Network’s innovative retention fund winning over agents

One of Australia’s oldest real estate groups launched a staff retention fund in January designed to turn agents into shareholders. It’s just part of a long history of innovative strategies for this leading network.

The Hodges Future Office Fund was officially launched on 1 January this year. The way it works is pretty simple: staff receive $100 for every sale the agency makes.

Hodges Real Estate CEO Carmel Baker, who joined the growing network in September last year, says she came up with the idea while touring the franchises and discovering what she described as the high calibre of staff.

“I wanted to find a way to encourage them to be with our business over the long term. In this day and age, people tend not to stay with one organisation as long as our parents used to,” she says.

Ms Baker said the Future Office Fund is designed to get agents to think about their long-term future and increase their financial security.

It should also make the group more attractive to potential recruits. However, one of the key reasons behind the fund was the high turnover rate in the industry.

“When I joined the business I looked at the retention rate and, while it was higher than the industry norm, the industry as a whole has a really poor retention rate of staff,” Ms Baker says.

“We also work in an industry where a lot of money can be made by those that are good at their trade. Over my career I have spent a lot of time with small business owners and trying to educate people on wealth-generation strategies. What I have noticed is that everyone tends to live within their means and while you might earn a good income, that doesn’t necessarily translate into a wealthy individual.”

The fund effectively allows agents to create their own wealth, while also retaining them over the long term. However, it’s not just real estate agents that benefit from this innovative idea.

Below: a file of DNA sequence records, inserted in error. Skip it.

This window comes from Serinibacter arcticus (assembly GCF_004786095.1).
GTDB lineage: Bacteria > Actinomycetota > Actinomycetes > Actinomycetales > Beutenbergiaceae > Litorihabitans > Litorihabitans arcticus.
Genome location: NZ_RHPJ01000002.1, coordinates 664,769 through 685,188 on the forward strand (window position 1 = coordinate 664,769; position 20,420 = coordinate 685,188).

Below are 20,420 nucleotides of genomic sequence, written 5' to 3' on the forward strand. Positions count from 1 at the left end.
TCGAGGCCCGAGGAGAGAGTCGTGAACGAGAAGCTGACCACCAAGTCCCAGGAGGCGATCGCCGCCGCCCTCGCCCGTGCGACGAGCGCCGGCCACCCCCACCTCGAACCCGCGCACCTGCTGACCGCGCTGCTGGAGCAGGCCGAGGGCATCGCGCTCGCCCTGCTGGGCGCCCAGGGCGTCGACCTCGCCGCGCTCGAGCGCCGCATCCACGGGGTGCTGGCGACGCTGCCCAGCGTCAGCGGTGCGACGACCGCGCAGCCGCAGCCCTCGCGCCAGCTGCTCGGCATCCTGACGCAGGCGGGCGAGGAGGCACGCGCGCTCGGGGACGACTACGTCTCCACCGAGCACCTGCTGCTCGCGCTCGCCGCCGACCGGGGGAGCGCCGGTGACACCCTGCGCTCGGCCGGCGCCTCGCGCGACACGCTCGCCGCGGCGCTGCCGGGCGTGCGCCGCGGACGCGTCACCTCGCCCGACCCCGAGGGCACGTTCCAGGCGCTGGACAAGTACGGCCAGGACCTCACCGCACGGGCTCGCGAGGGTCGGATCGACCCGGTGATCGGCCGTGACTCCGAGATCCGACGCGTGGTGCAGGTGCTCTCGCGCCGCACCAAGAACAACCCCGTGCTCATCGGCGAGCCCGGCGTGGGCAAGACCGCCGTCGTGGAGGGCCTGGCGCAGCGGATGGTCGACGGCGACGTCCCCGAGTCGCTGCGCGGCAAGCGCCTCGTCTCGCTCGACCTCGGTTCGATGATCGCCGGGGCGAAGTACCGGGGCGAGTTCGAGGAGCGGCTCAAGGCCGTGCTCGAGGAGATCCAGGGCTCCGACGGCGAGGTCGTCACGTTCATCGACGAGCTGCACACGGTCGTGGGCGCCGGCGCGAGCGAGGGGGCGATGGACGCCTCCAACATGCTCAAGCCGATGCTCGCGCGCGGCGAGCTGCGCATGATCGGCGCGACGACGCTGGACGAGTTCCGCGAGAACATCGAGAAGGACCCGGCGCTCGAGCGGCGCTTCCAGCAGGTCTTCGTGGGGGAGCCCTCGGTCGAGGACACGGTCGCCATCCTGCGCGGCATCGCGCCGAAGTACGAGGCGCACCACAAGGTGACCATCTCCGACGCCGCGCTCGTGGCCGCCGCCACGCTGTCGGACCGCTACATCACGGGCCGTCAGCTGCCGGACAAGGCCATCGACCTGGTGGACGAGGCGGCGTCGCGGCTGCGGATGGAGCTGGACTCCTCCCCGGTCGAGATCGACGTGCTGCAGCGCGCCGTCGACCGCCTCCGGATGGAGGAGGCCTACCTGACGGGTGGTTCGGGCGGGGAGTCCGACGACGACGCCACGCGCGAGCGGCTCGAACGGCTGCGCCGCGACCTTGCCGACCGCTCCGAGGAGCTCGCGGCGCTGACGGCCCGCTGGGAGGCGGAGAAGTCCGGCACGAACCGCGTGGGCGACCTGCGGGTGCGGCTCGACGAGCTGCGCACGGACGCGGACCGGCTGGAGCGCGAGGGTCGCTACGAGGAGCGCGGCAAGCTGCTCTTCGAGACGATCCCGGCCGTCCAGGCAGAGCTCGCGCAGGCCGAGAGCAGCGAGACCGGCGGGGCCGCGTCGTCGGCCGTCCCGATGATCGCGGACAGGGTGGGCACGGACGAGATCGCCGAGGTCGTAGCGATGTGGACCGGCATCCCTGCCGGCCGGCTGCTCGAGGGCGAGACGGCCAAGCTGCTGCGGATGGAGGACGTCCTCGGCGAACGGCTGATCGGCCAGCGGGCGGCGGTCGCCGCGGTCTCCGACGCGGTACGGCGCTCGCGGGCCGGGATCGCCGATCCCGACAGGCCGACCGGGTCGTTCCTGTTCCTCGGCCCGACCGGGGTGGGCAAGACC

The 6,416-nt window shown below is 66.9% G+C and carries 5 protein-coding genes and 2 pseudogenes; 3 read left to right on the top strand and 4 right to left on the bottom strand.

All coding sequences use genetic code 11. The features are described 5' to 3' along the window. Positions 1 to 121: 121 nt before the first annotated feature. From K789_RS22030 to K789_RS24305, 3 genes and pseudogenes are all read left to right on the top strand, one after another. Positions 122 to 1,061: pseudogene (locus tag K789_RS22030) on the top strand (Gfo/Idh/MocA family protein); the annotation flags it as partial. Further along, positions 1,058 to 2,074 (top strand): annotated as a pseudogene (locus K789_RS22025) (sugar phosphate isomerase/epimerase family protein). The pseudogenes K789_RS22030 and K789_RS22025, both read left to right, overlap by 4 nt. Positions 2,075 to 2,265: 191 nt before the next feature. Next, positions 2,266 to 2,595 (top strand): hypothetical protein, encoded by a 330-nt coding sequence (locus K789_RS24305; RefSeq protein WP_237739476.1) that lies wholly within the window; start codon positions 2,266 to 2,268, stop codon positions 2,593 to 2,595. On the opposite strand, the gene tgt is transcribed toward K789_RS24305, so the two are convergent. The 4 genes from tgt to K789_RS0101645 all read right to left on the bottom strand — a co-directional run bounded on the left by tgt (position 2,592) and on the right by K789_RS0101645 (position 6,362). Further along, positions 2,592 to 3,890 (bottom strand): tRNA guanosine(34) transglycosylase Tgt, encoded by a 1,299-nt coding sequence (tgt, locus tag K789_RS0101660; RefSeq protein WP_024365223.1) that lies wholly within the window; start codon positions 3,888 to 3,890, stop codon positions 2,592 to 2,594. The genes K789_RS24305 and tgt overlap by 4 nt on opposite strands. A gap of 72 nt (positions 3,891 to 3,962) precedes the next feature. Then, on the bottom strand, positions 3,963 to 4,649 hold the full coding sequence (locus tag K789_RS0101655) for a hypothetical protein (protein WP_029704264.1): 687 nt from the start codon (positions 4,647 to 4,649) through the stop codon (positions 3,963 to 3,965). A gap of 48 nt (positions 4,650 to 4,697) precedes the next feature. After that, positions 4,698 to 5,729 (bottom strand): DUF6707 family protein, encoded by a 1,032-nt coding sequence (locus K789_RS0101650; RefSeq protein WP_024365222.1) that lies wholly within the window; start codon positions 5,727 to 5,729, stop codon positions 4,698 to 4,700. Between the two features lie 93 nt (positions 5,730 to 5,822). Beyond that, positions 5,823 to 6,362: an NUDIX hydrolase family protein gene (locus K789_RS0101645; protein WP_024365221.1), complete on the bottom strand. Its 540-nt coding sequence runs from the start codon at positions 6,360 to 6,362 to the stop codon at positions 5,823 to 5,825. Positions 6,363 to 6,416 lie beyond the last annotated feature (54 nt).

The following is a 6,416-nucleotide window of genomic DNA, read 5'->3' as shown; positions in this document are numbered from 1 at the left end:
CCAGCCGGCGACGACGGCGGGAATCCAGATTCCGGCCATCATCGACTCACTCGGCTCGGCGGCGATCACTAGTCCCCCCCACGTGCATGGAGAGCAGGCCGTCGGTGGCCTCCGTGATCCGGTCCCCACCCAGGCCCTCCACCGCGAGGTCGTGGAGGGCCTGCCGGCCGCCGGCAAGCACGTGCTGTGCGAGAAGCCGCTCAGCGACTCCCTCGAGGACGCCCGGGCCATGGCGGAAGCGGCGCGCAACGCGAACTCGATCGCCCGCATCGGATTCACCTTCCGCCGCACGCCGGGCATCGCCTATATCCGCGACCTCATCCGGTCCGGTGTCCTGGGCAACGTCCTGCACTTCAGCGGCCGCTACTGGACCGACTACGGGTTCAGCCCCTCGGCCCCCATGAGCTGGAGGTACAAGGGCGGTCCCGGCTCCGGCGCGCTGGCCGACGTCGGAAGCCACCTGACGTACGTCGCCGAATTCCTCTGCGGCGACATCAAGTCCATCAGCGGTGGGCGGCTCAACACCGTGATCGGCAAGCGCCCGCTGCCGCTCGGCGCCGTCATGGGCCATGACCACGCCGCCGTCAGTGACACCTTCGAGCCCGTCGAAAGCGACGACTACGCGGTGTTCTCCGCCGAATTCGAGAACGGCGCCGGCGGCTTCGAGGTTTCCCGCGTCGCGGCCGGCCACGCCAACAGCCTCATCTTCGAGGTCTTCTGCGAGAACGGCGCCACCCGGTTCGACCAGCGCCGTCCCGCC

“We have people in our business who have started in a receptionist role and gone on to become a director of the organisation,” Ms Baker explains.

“I wanted more of that.”

Ongoing training and education plays a key role in the company structure, and plays into the value of the fund for Hodges employees.

When a staff member with a fund has completed all of their training, from cadet to leader, and is skilled not just in selling but in leadership and management and is ready to take that next step, the agency then allows them to use the money in the fund to either buy into the business that they are working in or put it towards opening up a new office.

“When we first launched the fund the response was overwhelming,” Ms Hodges says.

“The day we launched it, that evening I went to a function in Geelong and one of my staff said that I had single-handedly made them never want to leave the business. I never expected the response to be that strong. People have genuinely engaged with the program.”

While Ms Baker is relatively new to the organisation, her innovation will be added to Hodges’ 160-year history of new initiatives. The network boss explains that when she first started with the company last year, she was eager to understand the business’ core values.

“I looked into the history of the company to see where it had come from. One of the overwhelming pieces to come out of that research showed me that the company’s history has been full of innovation,” she says.

Hodges claims to be the first agency to have lights on signboards, the first to take customers to properties in a horse and cart, and then the first to take clients to properties by car.

“We were the first to have radios in our cars so that agents could communicate,” Ms Baker says.

“So innovation has been part of our DNA. It is really important to make sure the legacy I leave with Hodges includes putting the same innovative stance on the business.”

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